Continuing PLOS Medicine's special issue on cancer genomics, Christos Hatzis of Yale University, New Haven, Conn., USA and colleagues describe a new subtype of triple negative breast cancer that may be more amenable to treatment than other cases of this difficult-to-treat disease.
Metabolite that promotes cancer cell transformation and colorectal cancer spread identified
Osaka University researchers revealed that the metabolite D-2-hydroxyglurate (D-2HG) promotes epithelial-mesenchymal transition of colorectal cancer cells, leading them to develop features of lower adherence to neighboring cells, increased invasiveness, and greater likelihood of metastatic spread.
UH Cancer Center researcher finds new driver of an aggressive form of brain cancer
University of Hawai'i Cancer Center researchers have identified an essential driver of tumor cell invasion in glioblastoma, the most aggressive form of brain cancer that can occur at any age.
UH Cancer Center researchers develop algorithm to find precise cancer treatments
University of Hawai'i Cancer Center researchers developed a computational algorithm to analyze 'Big Data' obtained from tumor samples to better understand and treat cancer.
New analytical technology to quantify anti-cancer drugs inside cancer cells
University of Oklahoma researchers will apply a new analytical technology that could ultimately provide a powerful tool for improved treatment of cancer patients in Oklahoma and beyond.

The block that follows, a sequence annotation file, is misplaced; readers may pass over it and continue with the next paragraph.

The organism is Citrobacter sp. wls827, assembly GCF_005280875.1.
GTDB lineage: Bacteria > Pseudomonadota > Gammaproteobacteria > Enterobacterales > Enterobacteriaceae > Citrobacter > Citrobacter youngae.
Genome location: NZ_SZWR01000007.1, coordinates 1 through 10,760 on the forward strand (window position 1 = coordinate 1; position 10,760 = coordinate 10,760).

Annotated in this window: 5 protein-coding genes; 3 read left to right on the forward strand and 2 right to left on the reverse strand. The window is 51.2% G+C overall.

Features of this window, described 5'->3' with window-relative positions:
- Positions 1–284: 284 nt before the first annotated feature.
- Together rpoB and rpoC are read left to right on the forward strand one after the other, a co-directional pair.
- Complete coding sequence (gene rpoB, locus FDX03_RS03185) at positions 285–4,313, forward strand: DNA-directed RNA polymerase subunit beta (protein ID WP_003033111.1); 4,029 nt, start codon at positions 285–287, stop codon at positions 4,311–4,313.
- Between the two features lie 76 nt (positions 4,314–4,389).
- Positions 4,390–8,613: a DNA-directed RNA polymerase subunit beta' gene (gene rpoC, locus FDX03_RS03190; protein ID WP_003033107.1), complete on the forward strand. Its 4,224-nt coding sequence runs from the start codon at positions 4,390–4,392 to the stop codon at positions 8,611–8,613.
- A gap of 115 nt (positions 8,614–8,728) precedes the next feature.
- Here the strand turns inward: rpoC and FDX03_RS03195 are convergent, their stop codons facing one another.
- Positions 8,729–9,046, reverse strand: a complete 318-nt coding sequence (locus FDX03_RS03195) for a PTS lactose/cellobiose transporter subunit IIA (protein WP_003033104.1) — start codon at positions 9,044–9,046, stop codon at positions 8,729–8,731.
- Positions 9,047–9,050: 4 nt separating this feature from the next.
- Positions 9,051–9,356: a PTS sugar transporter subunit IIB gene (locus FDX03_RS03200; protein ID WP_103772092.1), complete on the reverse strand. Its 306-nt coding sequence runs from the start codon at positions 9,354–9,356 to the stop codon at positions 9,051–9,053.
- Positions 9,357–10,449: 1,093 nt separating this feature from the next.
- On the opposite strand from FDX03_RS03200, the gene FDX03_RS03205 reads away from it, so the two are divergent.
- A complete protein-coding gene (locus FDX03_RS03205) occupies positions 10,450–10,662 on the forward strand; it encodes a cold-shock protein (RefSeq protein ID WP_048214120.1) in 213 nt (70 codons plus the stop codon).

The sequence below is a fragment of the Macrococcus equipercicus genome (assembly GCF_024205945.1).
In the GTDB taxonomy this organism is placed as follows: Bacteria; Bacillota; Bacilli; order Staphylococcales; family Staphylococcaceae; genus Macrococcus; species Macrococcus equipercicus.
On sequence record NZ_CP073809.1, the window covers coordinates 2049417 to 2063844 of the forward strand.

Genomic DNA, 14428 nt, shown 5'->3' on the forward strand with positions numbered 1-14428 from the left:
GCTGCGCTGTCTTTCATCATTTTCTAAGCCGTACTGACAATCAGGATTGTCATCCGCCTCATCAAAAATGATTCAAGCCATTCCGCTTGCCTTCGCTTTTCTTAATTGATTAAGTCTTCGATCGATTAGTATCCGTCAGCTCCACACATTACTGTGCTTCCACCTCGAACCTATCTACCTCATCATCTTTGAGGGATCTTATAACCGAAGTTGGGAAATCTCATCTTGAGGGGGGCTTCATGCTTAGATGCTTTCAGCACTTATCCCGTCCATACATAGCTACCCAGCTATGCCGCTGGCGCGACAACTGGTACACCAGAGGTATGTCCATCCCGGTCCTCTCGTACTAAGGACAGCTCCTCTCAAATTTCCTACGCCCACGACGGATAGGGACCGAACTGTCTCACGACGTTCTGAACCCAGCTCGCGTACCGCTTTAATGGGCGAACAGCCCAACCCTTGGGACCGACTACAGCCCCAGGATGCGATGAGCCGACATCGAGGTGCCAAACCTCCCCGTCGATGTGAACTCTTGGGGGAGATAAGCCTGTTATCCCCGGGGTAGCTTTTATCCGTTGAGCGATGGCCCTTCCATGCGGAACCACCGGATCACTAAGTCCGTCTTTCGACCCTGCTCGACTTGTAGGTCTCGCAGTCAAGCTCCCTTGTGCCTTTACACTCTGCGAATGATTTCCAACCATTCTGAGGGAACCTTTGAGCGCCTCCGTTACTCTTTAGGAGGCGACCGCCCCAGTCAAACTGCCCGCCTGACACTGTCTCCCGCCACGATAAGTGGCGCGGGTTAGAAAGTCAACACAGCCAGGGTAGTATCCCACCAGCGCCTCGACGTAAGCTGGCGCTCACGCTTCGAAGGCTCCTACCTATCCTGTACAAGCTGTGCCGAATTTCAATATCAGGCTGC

Radiotherapy for lung cancer patients is linked to increased risk of non-cancer deaths
Researchers have found that treating patients who have early stage non-small cell lung cancer with a type of radiotherapy called stereotactic body radiation therapy is associated with a small but increased risk of death from causes other than cancer.
Cancer expert says public health and prevention measures are key to defeating cancer
Is investment in research to develop new treatments the best approach to controlling cancer?
UI Cancer Center, Governors State to address cancer disparities in south suburbs
The University of Illinois Cancer Center and Governors State University have received a joint four-year, $1.5 million grant from the National Cancer Institute to help both institutions conduct community-based research to reduce cancer-related health disparities in Chicago's south suburbs.
Leading cancer research organizations to host international cancer immunotherapy conference